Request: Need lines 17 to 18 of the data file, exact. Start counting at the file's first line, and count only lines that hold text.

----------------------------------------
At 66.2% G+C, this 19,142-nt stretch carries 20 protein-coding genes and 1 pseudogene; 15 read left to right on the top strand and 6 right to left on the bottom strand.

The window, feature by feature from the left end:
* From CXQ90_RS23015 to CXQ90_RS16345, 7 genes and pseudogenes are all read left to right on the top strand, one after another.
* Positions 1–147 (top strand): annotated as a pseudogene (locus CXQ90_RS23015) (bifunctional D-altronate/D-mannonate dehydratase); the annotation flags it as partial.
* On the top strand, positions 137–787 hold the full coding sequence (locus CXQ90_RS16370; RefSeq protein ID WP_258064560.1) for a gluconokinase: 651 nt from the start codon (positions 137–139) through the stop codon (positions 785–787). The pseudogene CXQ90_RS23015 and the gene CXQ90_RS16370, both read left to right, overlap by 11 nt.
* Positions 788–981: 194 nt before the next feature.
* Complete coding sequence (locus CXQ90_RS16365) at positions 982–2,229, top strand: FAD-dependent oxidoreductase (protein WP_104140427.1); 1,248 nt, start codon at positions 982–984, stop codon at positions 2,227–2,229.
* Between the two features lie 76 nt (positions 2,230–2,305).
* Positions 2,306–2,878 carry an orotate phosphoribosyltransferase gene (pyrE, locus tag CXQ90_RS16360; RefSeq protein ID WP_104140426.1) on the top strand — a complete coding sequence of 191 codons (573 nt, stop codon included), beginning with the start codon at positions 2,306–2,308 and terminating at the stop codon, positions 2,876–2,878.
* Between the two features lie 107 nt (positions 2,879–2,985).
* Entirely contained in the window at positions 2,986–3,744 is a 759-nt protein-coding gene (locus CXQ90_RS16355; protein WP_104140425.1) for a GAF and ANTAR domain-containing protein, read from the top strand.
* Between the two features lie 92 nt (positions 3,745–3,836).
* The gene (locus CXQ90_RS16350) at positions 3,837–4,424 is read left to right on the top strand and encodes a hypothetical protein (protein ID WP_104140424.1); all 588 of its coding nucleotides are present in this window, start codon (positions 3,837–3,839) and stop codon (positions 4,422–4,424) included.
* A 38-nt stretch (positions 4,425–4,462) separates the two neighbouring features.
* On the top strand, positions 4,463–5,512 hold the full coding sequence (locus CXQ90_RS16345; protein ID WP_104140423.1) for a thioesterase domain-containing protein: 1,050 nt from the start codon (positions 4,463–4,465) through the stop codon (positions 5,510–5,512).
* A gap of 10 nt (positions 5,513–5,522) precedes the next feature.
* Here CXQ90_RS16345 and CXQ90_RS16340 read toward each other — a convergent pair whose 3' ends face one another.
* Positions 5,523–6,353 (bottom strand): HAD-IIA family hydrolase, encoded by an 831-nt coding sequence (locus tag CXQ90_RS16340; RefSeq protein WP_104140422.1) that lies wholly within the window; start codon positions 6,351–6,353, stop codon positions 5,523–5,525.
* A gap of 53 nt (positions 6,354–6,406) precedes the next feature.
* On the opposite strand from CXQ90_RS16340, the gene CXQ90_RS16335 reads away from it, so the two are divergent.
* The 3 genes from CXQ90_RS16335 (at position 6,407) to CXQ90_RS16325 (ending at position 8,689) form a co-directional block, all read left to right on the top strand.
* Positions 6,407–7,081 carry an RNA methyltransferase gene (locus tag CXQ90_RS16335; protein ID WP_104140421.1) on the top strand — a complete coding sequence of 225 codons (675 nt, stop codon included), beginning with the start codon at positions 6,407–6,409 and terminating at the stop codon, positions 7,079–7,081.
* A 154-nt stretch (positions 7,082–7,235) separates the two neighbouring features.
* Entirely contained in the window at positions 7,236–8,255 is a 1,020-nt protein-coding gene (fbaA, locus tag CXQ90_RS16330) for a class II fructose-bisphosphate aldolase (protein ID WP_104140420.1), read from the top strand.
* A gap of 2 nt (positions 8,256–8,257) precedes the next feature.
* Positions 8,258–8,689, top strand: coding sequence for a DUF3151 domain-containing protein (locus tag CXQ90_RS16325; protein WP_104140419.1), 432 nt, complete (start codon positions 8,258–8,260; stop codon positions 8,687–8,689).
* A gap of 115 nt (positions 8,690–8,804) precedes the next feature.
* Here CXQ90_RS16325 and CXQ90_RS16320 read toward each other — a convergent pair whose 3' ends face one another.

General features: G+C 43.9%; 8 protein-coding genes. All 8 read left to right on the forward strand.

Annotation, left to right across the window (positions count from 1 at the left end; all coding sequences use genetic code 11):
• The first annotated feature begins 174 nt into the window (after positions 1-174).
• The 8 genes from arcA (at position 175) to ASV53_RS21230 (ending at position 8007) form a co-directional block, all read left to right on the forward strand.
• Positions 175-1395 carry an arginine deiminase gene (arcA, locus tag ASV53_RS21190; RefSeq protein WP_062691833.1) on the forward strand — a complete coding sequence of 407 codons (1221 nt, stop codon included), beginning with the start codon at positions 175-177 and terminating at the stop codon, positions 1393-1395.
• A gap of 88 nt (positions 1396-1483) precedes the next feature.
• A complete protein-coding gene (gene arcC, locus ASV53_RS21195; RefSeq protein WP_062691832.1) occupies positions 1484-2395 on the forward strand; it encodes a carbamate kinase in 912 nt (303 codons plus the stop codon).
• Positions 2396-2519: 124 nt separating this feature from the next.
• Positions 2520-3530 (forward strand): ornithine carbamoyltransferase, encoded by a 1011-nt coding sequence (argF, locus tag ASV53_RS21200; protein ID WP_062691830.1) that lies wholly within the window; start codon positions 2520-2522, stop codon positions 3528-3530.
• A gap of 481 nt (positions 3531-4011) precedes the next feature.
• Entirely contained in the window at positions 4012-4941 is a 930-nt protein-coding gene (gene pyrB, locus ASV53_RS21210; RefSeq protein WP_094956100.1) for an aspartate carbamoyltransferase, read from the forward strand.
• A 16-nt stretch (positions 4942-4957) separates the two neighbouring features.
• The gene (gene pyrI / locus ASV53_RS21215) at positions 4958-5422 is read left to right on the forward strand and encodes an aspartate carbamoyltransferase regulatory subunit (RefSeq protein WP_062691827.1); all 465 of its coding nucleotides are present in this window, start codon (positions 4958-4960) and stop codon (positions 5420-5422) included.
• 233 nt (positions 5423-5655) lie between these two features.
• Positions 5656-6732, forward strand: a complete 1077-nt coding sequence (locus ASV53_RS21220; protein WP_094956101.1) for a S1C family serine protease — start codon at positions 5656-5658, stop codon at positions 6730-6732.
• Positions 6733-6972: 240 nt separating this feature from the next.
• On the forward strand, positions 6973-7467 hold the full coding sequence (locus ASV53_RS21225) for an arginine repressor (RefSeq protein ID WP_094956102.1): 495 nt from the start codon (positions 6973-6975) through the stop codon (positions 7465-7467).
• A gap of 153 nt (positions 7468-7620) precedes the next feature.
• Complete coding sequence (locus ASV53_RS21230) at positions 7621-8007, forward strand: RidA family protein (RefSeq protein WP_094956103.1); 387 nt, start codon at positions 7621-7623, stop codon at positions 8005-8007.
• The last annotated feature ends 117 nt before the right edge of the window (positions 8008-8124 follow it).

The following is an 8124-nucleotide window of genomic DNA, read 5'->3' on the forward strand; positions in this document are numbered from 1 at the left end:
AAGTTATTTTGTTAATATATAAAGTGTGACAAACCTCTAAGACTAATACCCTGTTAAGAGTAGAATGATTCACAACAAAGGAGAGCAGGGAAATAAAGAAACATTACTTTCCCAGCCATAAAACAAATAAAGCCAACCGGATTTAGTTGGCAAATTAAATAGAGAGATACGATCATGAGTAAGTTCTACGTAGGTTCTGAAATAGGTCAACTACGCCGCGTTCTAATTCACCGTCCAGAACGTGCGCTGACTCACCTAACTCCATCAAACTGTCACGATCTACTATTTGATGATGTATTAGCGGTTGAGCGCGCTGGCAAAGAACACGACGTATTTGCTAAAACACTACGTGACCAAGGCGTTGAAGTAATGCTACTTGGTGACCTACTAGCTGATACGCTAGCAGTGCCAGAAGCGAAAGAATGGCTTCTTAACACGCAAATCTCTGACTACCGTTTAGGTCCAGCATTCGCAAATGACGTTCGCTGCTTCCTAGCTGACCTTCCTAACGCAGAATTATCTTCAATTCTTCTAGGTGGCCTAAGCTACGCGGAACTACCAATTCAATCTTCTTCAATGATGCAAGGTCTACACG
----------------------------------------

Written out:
* Here CXQ90_RS16345 and CXQ90_RS16340 read toward each other — a convergent pair whose 3' ends face one another.
* Positions 5,523–6,353 (bottom strand): HAD-IIA family hydrolase, encoded by an 831-nt coding sequence (locus tag CXQ90_RS16340; RefSeq protein WP_104140422.1) that lies wholly within the window; start codon positions 6,351–6,353, stop codon positions 5,523–5,525.